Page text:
Running for statewide office is a challenging endeavor, and I didn't come to the decision to run lightly. I am motivated by a firm commitment to public service, and the belief that the citizens of Pennsylvania deserve a judicial system that strikes the right balance of independence and public accountability.
During my nearly 18 years on the bench, I have had the opportunity to preside over a wide variety of civil and criminal legal proceedings, from sensational and widely publicized murder trials to highly complex mass tort cases.
I have extensive experience and knowledge of judicial ethics and discipline. I am the Chair of the Judicial Auditing Agency; and I am the only judge in the history of Pennsylvania to have served as both the Chair of the Judicial Conduct Board and President Judge of the Court of Judicial Discipline.
I have been active in efforts to increase awareness and to make the courts more responsive and accessible to the public. In 2004, I was appointed to the Commission for Justice Initiatives, where I am the Chair of the Public Education and Community Outreach subcommittee. As part of my responsibilities, I conceived and wrote a popular short film on the history and operation of the Pennsylvania Judiciary. The video has been used as an educational tool in classrooms around the state and can be viewed on the websites of the Administrative Office of Pennsylvania Courts and the Supreme Court of Pennsylvania.
Also, I chaired the committee to redesign the Supreme Court website, in order to make the website more user friendly and provide assistance to self represented litigants. There is a great need in Pennsylvania, especially in the family law divisions of the trial courts, to provide helpful information to the public about the operation and administration of the court system.
I have worked to foster cooperation between Pennsylvania's legislative and judicial branches. As a member of the Pennsylvania Conference of State Trial Judges, I was the Chair of the Commonwealth Partners Program, which involves statewide meetings attended by judges and legislators to discuss and resolve issues of mutual concern. In recognition of the success of this program, I received the President's Award from the Conference of State Trial Judges in 2002.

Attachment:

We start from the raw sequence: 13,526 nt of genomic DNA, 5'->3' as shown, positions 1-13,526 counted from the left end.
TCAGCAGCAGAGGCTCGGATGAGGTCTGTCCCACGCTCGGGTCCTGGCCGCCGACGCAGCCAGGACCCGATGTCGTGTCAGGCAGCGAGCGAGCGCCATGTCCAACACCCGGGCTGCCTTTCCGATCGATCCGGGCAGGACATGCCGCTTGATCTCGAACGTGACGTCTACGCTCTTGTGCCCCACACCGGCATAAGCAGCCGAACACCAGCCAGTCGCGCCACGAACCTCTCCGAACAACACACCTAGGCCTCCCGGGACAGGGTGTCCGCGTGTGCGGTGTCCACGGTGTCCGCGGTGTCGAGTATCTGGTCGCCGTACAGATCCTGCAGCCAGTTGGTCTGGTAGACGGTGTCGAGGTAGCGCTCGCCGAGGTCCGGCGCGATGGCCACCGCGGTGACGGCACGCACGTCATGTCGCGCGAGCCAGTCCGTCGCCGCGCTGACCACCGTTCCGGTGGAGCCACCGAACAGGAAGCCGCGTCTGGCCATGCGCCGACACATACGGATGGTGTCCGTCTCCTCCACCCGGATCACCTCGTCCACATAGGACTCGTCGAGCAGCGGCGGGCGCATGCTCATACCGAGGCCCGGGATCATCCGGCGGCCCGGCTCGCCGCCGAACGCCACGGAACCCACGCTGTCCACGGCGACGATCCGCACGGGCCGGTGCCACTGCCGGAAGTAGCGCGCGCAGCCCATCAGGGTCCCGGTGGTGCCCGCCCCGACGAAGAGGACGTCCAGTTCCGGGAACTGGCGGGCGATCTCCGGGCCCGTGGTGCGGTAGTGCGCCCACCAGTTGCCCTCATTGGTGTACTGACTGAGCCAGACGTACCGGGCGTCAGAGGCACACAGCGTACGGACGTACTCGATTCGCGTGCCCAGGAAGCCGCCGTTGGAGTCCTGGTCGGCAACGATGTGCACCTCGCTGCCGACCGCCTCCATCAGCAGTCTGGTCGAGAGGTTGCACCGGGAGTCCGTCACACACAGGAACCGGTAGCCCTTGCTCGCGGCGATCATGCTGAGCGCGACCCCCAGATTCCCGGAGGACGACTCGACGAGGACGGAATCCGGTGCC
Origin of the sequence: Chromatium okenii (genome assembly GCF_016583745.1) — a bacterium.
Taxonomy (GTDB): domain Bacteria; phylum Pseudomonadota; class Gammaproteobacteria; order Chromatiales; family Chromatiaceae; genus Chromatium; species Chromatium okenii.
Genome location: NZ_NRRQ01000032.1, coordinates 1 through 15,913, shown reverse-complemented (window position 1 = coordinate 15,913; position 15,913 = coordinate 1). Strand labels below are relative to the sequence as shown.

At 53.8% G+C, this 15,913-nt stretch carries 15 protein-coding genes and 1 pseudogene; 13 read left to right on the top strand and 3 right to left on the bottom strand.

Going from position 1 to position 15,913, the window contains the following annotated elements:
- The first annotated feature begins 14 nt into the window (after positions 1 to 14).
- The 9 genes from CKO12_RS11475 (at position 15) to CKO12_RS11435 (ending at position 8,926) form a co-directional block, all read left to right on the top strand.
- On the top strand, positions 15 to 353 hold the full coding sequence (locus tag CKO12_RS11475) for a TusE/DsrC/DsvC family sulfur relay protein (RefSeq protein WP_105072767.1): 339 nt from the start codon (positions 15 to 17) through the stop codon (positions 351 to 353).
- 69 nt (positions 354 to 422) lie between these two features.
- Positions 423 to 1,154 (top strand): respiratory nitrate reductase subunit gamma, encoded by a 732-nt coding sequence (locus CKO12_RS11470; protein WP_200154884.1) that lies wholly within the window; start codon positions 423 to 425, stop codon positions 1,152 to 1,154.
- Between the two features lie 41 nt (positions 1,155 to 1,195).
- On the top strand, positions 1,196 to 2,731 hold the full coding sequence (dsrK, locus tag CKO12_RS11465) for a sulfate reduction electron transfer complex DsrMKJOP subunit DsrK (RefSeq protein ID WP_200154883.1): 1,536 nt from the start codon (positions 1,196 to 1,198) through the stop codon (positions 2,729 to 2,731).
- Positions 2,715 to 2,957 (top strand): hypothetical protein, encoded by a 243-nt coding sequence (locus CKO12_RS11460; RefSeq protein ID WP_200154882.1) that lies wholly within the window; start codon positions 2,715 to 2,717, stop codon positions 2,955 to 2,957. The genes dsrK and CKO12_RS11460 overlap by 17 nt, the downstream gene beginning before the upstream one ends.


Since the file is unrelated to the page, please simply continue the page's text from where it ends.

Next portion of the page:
One of the recent accomplishments that I am most proud of is the publication of the Sexual Violence Benchbook. I am one of the principal authors of the book, which provides judges with a comprehensive understanding of Pennsylvania's current sexual offense laws. The book has received widespread acclaim from the legal community and has been hailed in the press as a valuable resource for judges overseeing cases dealing with sexual crimes, violence and abuse.
I am proud of my work as a judge over the last 18 years and I believe I am the candidate with the experience and priorities to not only ensure fair treatment in our courts, but to help restore much needed public confidence in them.
I am honored to have received a rating of "highly recommended" by the Pennsylvania Bar Association. In their announcement, they cited my "sound judicial temperament and exceptional administrative ability" and stated that I "possesses a rare combination of intellect, energy and skills" that qualify me for the Pennsylvania Supreme Court. I also received a Bar Association Rating of "highly recommended" for my 2003 campaign for Superior Court.
Judges must remain impartial and unbiased. I constantly work to maintain my judicial independence by making promises to no one and by faithfully performing my job to uphold the Constitution of Pennsylvania.
With campaigns for judicial offices attracting more attention and larger campaign contributions, the potential for, and perceptions of, conflicts of interest have grown tremendously. Additionally, I recognize that the misdeeds of some of my less scrupulous colleagues have severely damaged the public's faith in our legal system.
First we must increase judicial oversight. As part of its administrative responsibilities, the Supreme Court should increase the number of investigators for the Judicial Conduct Board, and implement programs to check statistics on magisterial courts and trial courts on a number of specific items which generate income for vendors who do business within the court system, such as fines/costs collection, placements in juvenile courts, and professional fees in family court and juvenile court. In my role as a member of both the Judicial Conduct Board and the Court of Judicial Discipline, I was exposed to allegations of abuses by judges in the granting and awarding of these types of contracts.
Secondly, Judges must vigilantly defend our judicial independence, and in cases where there is a clear conflict of interest, we must recuse ourselves. By taking a firm stand and holding ourselves up to the highest ethical standards, judges can help remove the incentive for those who would try to purchase influence over Pennsylvania's legal system.